What do you do?
It’s a simple enough question, but for many L&D people, this is a question we dread. The reason? As soon as the person says it, you know how they will react to your answer:
“Oh, so you’re in training.”
To which the only possible response is a rather inadequate “Yes, sort of.” But by then it’s too late. They have already formed a picture, based on their 15 plus years of schooling, of what you do. You teach people. By standing in front of a classroom. Because that’s what training and skills are all about, isn’t it?
There is nothing wrong with training; it just isn’t what most of us do. We design e-learning courses or learning strategies or facilitate social learning. Even when we are doing something close to training – such as delivering workshops – there will be fundamental differences between our roles in reality and in the minds of our interlocutor.
Yet we ourselves are least partly to blame for this situation.
Because we give the wrong answer.
When asked “what do you do?” we reply in concrete terms. We take the question ‘What do you do?’ literally. We describe what we do do in our daily lives. And from there it is a short step to “Oh, so you’re in training.”
There is a different, better answer. It is a definition of our roles that focuses not on what we do, but on what we make possible. Let me restate that: Learning and Development should be defined not by what it does but by what it makes possible. And what do we make possible? We help organisations deliver on their promises.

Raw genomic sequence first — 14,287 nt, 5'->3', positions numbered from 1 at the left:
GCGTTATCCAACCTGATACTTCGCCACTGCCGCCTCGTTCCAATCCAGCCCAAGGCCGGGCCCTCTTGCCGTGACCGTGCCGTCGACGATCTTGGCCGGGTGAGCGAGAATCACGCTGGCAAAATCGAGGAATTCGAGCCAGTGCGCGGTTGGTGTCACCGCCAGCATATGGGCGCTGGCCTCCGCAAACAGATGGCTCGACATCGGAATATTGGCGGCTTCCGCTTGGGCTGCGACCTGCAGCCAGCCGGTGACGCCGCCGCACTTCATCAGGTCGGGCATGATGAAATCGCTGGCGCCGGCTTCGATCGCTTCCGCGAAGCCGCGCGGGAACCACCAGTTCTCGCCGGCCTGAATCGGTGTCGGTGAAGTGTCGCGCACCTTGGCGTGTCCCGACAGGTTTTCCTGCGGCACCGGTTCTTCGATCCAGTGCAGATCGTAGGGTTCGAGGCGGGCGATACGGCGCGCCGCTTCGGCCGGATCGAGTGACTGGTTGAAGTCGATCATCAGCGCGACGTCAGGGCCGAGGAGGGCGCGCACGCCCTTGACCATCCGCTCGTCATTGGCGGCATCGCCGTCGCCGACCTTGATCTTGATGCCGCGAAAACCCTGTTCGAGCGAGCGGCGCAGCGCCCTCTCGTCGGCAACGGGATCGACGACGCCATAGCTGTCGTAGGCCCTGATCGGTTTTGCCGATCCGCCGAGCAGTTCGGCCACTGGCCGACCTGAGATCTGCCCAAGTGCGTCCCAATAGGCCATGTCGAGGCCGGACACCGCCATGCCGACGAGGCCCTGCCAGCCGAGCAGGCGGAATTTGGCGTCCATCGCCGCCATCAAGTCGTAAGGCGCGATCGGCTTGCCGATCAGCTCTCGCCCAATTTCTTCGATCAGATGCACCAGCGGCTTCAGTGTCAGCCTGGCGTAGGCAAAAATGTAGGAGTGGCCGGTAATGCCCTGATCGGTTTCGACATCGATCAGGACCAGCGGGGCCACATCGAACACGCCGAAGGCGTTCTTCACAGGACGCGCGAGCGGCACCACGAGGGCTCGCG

In a world where tangible assets, the supply of capital and even specialist information no longer guarantee differentiation, people’s skills and knowledge are how our organisations deliver. And we make it possible for them to have those skills and that knowledge.
Each of us is like the mason in the Rule of St Benedict. Busily carving a block of stone, he is approached by a wise man. “What are you doing?” asks the wise man. Without looking up, the man replies. He does not say “I’m carving a block of stone.” He does not say “I’m earning money for my family.” He replies: “I am building a cathedral.”
And that must be how we express the level of our ambition.
So, the next time someone asks you what you do, you know what answer to give. “I make it possible for my organisation to deliver on its promises.” Whatever response you get, I can guarantee it will not be: “Oh, so you’re in training.”
Originally published in December, 2011, this is my introduction to Inside Learning Technologies Magazine, edition 36 – now available to read online.